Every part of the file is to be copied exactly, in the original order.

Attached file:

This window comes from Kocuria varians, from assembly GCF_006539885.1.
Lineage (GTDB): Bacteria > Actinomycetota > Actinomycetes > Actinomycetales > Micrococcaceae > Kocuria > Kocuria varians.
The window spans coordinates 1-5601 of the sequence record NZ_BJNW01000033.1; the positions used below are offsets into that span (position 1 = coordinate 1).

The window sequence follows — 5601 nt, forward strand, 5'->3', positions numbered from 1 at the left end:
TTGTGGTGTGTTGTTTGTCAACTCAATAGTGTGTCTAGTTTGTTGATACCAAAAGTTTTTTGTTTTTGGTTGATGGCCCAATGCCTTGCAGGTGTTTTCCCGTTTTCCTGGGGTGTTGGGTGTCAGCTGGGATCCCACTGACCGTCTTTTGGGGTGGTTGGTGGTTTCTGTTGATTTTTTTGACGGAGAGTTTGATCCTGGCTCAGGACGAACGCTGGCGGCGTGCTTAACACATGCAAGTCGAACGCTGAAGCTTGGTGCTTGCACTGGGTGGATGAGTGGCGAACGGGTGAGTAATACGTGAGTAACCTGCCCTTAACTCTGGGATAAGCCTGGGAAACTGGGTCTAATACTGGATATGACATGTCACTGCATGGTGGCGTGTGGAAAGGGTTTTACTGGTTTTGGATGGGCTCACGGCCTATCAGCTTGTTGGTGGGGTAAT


This window comes from Kocuria varians, from assembly GCF_006539885.1.
Lineage (GTDB): Bacteria > Actinomycetota > Actinomycetes > Actinomycetales > Micrococcaceae > Kocuria > Kocuria varians.
The window spans coordinates 1-5601 of the sequence record NZ_BJNW01000033.1; the positions used below are offsets into that span (position 1 = coordinate 1).

The window sequence follows — 5601 nt, forward strand, 5'->3', positions numbered from 1 at the left end:
TTGTGGTGTGTTGTTTGTCAACTCAATAGTGTGTCTAGTTTGTTGATACCAAAAGTTTTTTGTTTTTGGTTGATGGCCCAATGCCTTGCAGGTGTTTTCCCGTTTTCCTGGGGTGTTGGGTGTCAGCTGGGATCCCACTGACCGTCTTTTGGGGTGGTTGGTGGTTTCTGTTGATTTTTTTGACGGAGAGTTTGATCCTGGCTCAGGACGAACGCTGGCGGCGTGCTTAACACATGCAAGTCGAACGCTGAAGCTTGGTGCTTGCACTGGGTGGATGAGTGGCGAACGGGTGAGTAATACGTGAGTAACCTGCCCTTAACTCTGGGATAAGCCTGGGAAACTGGGTCTAATACTGGATATGACATGTCACTGCATGGTGGCGTGTGGAAAGGGTTTTACTGGTTTTGGATGGGCTCACGGCCTATCAGCTTGTTGGTGGGGTAAT